So a few days ago, one of the most infamous music videos of all time appeared on YouTube. No pomp and circumstance, no major announcement. It was suddenly just, well, there.

For those of us who were alive and consuming pop music in the 1980s, it was a glorious time when just about anything could actually "work." So in 1988, we were hardly surprised when a young Will Smith--then still known as The Fresh Prince--teamed up with D.J. Jazzy Jeff to make a hip hop track about the very face of 80s horror, Freddy Krueger.

"A Nightmare on My Street" comes from the hit album He's the DJ, I'm the Rapper. It had a killer (no pun intended) beat that merged with the six tones of the Nightmare on Elm Street theme to create an atmospheric sonic landscape that kept the creepy going, even with such cheese lyrics as "You shut off David Letterman, now you must die!"

The track was a hit, actually hitting No. 15 on the Billboard Top 100.

The video used to air on MTV, but not with the frequency the record company had hoped when they first greenlighted the track in the hopes of landing it on the soundtrack to A Nightmare on Elm Street 4: The Dream Master. When that deal fell through, New Line Cinema would not give them the licensing to use Freddy Krueger's likeness in the video, and also allegedly forced MTV to pull the video from rotation and had all copies of the video destroyed.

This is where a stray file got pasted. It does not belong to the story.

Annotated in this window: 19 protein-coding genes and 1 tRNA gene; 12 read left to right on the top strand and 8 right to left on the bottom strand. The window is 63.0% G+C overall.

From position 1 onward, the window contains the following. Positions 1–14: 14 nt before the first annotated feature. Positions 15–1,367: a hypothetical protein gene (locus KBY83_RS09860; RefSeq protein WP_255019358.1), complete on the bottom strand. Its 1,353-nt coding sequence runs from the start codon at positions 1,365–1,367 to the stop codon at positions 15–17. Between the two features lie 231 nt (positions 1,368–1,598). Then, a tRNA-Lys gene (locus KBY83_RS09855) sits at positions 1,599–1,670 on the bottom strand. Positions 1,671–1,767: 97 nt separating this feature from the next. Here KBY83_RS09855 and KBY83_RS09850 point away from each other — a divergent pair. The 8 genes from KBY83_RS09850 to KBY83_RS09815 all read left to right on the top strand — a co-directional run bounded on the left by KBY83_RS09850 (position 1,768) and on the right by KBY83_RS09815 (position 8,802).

It was never seen again--until now.

Someone, somewhere found the video and uploaded it to YouTube (under the name "Nancy Thompson," who was the lead character in the first film). Now, we can relive the video in all of its distinctively 80s glory--including a brief moment when the video cuts to the episode of "Growing Pains" the person recorded over.

You can see in the video why Will Smith became one of America's most beloved figures over the next three decades, with his charisma and charm on full display. But what you can also see is what happens when you try to have "Freddy Krueger" in your video, but you can't get the rights to actually have Freddy Krueger. Instead, you get this bizarre figure who looks like a cross between Duke Nukem and Max Headroom, wearing a leather jacket instead of his trademark red and green sweater, and sporting some odd knife-fingers.

And, for some reason, sunglasses. Even though it's nighttime. And a dream.

As a Freddy-obsessed 10-year-old in 1988, I always assumed Robert Englund had provided the voice of Krueger for the track. It wasn't until my Walkman got stuck with the tape inside it one day, playing the song an odd speed, that I realized it was just D.J. Jazzy Jeff speaking the "Freddy" parts and then running them through a processor until it sounded remarkably close to Englund.

"I'm your DJ now, Princey!"

After 30 years, you can finally see this goofy fever-dream version of Freddy for yourself:

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